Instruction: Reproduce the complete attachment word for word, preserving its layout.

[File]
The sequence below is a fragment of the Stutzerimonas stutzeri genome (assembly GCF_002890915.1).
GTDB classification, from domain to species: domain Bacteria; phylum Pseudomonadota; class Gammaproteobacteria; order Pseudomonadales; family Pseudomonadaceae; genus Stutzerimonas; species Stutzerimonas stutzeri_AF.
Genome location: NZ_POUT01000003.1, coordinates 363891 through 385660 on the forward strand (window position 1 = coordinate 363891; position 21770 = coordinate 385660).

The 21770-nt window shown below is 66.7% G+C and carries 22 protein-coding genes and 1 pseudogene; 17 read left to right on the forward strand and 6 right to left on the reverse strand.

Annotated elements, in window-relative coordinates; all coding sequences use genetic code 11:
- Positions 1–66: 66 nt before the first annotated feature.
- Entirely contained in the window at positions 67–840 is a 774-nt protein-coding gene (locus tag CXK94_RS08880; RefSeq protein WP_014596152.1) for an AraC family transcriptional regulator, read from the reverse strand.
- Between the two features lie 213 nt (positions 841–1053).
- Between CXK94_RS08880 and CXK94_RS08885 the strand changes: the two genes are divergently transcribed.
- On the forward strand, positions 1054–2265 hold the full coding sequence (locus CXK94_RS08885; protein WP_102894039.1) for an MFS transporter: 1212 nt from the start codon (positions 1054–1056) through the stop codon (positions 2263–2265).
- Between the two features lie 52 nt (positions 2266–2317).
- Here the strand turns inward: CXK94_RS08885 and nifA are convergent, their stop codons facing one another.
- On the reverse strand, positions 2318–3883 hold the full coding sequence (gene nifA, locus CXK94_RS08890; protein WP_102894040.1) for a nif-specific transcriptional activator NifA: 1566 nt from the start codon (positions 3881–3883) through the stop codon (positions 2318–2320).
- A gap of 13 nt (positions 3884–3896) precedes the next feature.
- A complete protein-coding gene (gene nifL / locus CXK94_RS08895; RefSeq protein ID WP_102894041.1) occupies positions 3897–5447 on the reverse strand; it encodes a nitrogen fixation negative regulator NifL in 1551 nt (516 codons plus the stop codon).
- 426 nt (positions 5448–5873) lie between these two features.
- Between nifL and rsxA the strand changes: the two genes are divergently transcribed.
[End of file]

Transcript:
The sequence below is a fragment of the Stutzerimonas stutzeri genome (assembly GCF_002890915.1).
GTDB classification, from domain to species: domain Bacteria; phylum Pseudomonadota; class Gammaproteobacteria; order Pseudomonadales; family Pseudomonadaceae; genus Stutzerimonas; species Stutzerimonas stutzeri_AF.
Genome location: NZ_POUT01000003.1, coordinates 363891 through 385660 on the forward strand (window position 1 = coordinate 363891; position 21770 = coordinate 385660).

The 21770-nt window shown below is 66.7% G+C and carries 22 protein-coding genes and 1 pseudogene; 17 read left to right on the forward strand and 6 right to left on the reverse strand.

Annotated elements, in window-relative coordinates; all coding sequences use genetic code 11:
- Positions 1–66: 66 nt before the first annotated feature.
- Entirely contained in the window at positions 67–840 is a 774-nt protein-coding gene (locus tag CXK94_RS08880; RefSeq protein WP_014596152.1) for an AraC family transcriptional regulator, read from the reverse strand.
- Between the two features lie 213 nt (positions 841–1053).
- Between CXK94_RS08880 and CXK94_RS08885 the strand changes: the two genes are divergently transcribed.
- On the forward strand, positions 1054–2265 hold the full coding sequence (locus CXK94_RS08885; protein WP_102894039.1) for an MFS transporter: 1212 nt from the start codon (positions 1054–1056) through the stop codon (positions 2263–2265).
- Between the two features lie 52 nt (positions 2266–2317).
- Here the strand turns inward: CXK94_RS08885 and nifA are convergent, their stop codons facing one another.
- On the reverse strand, positions 2318–3883 hold the full coding sequence (gene nifA, locus CXK94_RS08890; protein WP_102894040.1) for a nif-specific transcriptional activator NifA: 1566 nt from the start codon (positions 3881–3883) through the stop codon (positions 2318–2320).
- A gap of 13 nt (positions 3884–3896) precedes the next feature.
- A complete protein-coding gene (gene nifL / locus CXK94_RS08895; RefSeq protein ID WP_102894041.1) occupies positions 3897–5447 on the reverse strand; it encodes a nitrogen fixation negative regulator NifL in 1551 nt (516 codons plus the stop codon).
- 426 nt (positions 5448–5873) lie between these two features.
- Between nifL and rsxA the strand changes: the two genes are divergently transcribed.